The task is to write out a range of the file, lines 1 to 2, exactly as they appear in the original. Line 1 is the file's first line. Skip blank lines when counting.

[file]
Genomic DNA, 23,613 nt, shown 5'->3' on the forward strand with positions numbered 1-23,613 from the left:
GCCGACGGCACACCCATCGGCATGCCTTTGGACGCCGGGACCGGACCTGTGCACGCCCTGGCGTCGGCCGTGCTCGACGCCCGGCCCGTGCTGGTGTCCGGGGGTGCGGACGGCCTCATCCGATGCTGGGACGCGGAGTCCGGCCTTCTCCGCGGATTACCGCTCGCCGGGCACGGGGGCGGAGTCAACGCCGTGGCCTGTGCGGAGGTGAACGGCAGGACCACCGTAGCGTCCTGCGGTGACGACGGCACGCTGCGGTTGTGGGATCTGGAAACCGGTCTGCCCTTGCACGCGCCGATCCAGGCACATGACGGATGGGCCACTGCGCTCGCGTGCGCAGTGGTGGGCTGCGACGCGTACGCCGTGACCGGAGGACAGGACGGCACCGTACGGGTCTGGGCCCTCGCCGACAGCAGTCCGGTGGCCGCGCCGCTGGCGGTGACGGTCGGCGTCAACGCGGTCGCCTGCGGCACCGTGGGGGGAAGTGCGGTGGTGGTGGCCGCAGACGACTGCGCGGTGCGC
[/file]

Genomic DNA, 23,613 nt, shown 5'->3' on the forward strand with positions numbered 1-23,613 from the left:
GCCGACGGCACACCCATCGGCATGCCTTTGGACGCCGGGACCGGACCTGTGCACGCCCTGGCGTCGGCCGTGCTCGACGCCCGGCCCGTGCTGGTGTCCGGGGGTGCGGACGGCCTCATCCGATGCTGGGACGCGGAGTCCGGCCTTCTCCGCGGATTACCGCTCGCCGGGCACGGGGGCGGAGTCAACGCCGTGGCCTGTGCGGAGGTGAACGGCAGGACCACCGTAGCGTCCTGCGGTGACGACGGCACGCTGCGGTTGTGGGATCTGGAAACCGGTCTGCCCTTGCACGCGCCGATCCAGGCACATGACGGATGGGCCACTGCGCTCGCGTGCGCAGTGGTGGGCTGCGACGCGTACGCCGTGACCGGAGGACAGGACGGCACCGTACGGGTCTGGGCCCTCGCCGACAGCAGTCCGGTGGCCGCGCCGCTGGCGGTGACGGTCGGCGTCAACGCGGTCGCCTGCGGCACCGTGGGGGGAAGTGCGGTGGTGGTGGCCGCAGACGACTGCGCGGTGCGC